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Uprights and nets: Sidney Wilkinson
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Sidney Wilkinson hopes her legs will carry her through college and beyond.

Sports editor’s note: As prep sports wind down, marking the end of school and the beginning of summer vacation, the Coastal Courier will spotlight various athletes. In this spotlight we spoke with a female athlete on what it is like to play football with the boys and her true sporting goals for the future.

According to her profile posted on, Liberty County High School athlete Sidney Wilkinson stands at a mere 4 feet, 11 inches. But her small stature didn’t stop her from playing a predominantly male sport.
During the Panthers’ 8-4 season last fall, Wilkinson went 7 of 10 in point-after attempts in just four games played as one of the two Liberty kickers.

The multi-sport athlete said the thought of playing football started as a joke between her and Panther coach Kirk Warner.
“I was really joking around with coach Warner about it. … I was cheerleading during an Effingham game and they have a girl kicker,” Wilkinson said, noting she knows the girl. “I saw her out there and was like, ‘no way, that’s not possible,’ but she started kicking field goals and that kind of lit a fuel in me.”

Wilkinson went out to football practice and told Warner she wasn’t joking. She showed the coach what she could do and soon she was kicking in games.
“The boys were great and treated me like their little sister,” she said. “They didn’t let anyone pick on me. It was a good feeling.”
She did get a good scare once.
“There was one game in specific,” she said. “I think it was Wayne County. I was kicking an extra point and as I went to kick there was a dude like right in my face. I was so freaked out and I started yelling at my defensive line telling them they better block and not let that guy touch me.”

Wilkinson said the uniform took some getting used to.
“It was heavy and kind of funny at first,” she said. “They couldn’t find pads small enough to fit me. So I ended up using my teammates, Alex Sutton. He was the other kicker and he let me use his pads because they were the smallest pair. … Then they had to find a helmet that fit my head. I even had a pink mouth guard. It was really cute.”

And she said in the end she felt good about her accomplishments.
“Not a lot of girls have that motivation to get out there and do something like that,” she said. “It felt really good to be an inspiration to girls. … You can do whatever you want to. Don’t let being a girl hinder you.

But as the Panthers prepare to wrap up spring training next week, Wilkinson didn’t suit up.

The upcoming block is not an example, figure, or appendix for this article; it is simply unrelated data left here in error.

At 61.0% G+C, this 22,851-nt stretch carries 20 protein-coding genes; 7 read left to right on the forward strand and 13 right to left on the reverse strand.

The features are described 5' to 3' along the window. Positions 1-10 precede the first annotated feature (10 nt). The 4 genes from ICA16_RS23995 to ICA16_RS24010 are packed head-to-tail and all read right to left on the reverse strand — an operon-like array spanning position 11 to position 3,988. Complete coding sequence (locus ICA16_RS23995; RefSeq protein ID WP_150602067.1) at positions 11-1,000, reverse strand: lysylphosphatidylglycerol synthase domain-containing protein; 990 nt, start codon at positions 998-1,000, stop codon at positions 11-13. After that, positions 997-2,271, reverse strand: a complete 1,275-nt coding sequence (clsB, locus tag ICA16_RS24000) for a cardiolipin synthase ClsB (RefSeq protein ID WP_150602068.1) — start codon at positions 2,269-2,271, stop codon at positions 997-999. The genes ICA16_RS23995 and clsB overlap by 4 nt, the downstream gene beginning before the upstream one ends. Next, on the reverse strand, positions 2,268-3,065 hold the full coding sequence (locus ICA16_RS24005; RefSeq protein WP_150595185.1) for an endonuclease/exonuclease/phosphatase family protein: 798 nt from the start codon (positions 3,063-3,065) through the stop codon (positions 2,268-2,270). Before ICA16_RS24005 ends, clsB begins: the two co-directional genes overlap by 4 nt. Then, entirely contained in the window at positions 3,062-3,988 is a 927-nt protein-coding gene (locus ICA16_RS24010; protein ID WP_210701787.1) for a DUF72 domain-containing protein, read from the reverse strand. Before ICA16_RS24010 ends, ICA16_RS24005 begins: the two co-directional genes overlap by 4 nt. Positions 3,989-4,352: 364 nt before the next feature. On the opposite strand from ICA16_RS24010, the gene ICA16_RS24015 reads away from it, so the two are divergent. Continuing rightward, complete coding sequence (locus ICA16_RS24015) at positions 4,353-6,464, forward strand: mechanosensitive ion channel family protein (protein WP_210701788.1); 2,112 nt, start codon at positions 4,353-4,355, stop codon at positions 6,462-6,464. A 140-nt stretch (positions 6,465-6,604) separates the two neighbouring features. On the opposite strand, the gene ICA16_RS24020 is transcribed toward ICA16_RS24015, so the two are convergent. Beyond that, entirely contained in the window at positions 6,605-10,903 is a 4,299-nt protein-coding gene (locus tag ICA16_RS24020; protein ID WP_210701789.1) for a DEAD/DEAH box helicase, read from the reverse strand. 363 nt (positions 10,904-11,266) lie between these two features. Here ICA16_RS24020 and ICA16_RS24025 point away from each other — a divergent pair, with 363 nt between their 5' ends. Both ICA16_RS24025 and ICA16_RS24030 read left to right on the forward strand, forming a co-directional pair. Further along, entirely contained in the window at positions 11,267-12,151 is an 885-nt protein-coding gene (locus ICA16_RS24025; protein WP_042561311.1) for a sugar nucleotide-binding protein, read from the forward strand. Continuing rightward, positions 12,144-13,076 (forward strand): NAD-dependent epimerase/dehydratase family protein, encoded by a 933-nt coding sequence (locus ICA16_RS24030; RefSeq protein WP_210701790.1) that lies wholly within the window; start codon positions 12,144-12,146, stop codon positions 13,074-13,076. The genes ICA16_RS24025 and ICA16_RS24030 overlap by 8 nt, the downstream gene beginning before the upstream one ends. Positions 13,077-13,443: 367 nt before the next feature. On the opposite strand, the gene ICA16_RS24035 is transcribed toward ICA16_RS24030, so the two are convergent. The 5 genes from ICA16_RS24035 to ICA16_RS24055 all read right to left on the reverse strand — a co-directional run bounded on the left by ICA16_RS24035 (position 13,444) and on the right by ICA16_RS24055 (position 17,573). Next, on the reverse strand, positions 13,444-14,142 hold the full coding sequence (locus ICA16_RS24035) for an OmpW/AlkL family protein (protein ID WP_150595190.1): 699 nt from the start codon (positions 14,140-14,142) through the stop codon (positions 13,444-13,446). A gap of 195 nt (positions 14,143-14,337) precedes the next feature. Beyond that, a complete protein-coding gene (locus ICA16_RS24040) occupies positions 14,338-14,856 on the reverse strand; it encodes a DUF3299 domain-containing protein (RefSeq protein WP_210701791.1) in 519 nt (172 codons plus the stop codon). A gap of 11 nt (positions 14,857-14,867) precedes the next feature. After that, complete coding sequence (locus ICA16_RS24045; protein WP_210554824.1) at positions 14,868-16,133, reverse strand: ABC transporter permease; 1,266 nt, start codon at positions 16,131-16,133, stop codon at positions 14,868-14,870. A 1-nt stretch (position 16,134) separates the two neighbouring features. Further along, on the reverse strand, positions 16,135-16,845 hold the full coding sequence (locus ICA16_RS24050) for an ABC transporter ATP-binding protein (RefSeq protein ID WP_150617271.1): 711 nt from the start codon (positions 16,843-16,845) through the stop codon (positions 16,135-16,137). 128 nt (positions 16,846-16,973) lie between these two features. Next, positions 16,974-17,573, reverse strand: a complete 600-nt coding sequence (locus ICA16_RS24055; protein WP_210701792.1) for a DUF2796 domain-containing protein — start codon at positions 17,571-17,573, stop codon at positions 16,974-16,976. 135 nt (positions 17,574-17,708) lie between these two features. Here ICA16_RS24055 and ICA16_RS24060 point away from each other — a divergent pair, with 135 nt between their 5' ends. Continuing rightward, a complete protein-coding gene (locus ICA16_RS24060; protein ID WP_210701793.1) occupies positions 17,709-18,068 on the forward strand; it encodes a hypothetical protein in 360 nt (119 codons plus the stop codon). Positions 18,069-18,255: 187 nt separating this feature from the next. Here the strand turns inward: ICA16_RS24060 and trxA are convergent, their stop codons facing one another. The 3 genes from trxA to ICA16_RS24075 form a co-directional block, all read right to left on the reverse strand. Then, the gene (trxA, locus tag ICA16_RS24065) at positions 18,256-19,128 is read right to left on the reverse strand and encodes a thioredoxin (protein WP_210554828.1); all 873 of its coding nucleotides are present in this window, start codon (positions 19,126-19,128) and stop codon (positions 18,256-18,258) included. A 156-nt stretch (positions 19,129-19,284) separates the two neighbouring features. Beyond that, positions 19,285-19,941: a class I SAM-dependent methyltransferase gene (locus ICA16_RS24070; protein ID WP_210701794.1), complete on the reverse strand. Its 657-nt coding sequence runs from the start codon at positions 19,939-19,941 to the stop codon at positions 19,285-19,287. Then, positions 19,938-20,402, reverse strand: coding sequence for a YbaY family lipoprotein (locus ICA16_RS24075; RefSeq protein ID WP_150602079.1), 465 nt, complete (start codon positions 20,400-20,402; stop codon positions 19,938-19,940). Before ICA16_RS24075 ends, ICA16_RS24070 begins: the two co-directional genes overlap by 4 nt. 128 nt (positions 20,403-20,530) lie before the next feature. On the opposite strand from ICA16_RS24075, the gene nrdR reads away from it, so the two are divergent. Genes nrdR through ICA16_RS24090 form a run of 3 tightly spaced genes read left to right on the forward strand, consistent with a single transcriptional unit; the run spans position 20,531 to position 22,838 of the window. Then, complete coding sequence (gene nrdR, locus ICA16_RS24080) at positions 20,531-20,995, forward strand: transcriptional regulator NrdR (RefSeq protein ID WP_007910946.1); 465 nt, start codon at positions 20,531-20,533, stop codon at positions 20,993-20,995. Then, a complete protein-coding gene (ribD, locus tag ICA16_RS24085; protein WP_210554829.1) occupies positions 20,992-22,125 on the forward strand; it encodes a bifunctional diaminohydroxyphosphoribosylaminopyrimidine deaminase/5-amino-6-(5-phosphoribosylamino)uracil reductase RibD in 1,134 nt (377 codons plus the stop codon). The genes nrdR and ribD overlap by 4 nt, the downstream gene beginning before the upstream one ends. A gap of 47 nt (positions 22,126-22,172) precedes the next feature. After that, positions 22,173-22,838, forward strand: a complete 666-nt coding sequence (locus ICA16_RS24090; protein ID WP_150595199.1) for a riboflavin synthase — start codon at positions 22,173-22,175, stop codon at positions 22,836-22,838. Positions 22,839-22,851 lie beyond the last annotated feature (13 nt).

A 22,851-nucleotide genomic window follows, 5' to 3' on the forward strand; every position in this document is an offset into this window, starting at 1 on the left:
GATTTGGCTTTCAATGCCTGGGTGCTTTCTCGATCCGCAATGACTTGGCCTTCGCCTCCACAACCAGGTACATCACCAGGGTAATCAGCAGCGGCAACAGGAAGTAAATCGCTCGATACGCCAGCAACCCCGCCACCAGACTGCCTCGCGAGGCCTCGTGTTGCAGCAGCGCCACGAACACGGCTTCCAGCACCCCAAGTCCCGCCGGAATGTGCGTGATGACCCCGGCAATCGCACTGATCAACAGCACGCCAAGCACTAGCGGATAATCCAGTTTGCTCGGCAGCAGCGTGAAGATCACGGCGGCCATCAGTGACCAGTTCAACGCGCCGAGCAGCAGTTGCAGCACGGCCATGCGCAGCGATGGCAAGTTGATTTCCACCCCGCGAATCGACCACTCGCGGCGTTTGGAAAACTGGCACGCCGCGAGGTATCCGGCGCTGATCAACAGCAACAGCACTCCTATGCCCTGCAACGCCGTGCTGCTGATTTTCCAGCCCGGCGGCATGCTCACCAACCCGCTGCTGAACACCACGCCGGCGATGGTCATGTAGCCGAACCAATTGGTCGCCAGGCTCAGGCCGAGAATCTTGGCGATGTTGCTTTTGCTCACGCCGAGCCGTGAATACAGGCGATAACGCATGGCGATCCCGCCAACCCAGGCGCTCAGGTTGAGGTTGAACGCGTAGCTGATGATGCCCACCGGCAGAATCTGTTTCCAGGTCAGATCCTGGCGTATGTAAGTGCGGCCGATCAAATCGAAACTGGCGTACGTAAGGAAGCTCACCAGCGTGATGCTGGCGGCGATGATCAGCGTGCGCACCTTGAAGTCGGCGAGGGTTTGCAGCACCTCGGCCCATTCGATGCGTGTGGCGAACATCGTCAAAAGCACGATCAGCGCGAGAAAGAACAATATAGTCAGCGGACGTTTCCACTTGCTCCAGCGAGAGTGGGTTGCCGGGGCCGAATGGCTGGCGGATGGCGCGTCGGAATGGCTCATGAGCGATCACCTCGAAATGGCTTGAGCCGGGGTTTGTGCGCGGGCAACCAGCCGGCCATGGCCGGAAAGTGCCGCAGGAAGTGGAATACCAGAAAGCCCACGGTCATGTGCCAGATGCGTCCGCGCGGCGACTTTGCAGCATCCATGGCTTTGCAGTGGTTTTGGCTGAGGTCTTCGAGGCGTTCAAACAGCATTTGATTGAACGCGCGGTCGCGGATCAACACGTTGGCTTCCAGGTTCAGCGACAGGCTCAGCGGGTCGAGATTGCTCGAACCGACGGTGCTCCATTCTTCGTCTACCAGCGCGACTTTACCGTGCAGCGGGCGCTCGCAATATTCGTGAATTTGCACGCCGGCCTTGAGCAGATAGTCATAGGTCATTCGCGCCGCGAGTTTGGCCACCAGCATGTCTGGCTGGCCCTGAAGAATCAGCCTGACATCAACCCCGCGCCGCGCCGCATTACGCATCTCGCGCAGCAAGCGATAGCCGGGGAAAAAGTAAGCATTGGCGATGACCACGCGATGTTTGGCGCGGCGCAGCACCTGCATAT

“I did consider football, but I really need to focus on soccer and college and I don’t want to hurt my hip or anything. Soccer is my love and passion and what I want to do in the future,” she said.
Wilkinson said she started playing soccer when she was 3.
“I started at the Liberty County Recreation Department,” Wilkinson said, adding her passion for the sport started at home playing with her older brother, Michael, and his friends.

“It really just grew on me,” Wilkinson, now 16 said. “Like I said, I started playing with my brother. He would always pick on me and it kind of pushed me to do better. I wanted to out-do my brother. He broke his leg while playing in high school and after that I just kind of was playing more for him, and I grew to love the sport. I’ve always loved it.”
Wilkinson said she loves being in the striker position because she likes, “scoring goals. That is what I want to play in college, then maybe play at a national level.”

So for now all her attention is centered on finding the right school. Although she would love for Georgia Southern to come knocking, her current offer is from Brewton-Parker.
She said she is contacting a more schools.
“But at this point it will be wherever I can get in to,” she said.

In June she plans to try out for Savannah United, saying she thinks the coaching staff and personnel there are extremely professional and will help her get ready and recruited to a college.
Wherever she goes, she said she plans to return the favor one day by studying education so she can become a science teacher and coach the sport she loves. She added she liked the idea of becoming an athletic director as well.
“Like Dr. (Warnella) Wilder,” she said. “She has really inspired me. She has offered for me to come in and shadow her. She has really inspired me to do all that.”

Her ultimate goal centers on soccer.
“If I get to the National Team that is where most of the Team USA players come from,” she said. “At this point that is my dream; school and education is important to me, but soccer – that is what I want to do and what I would pick over anything.”

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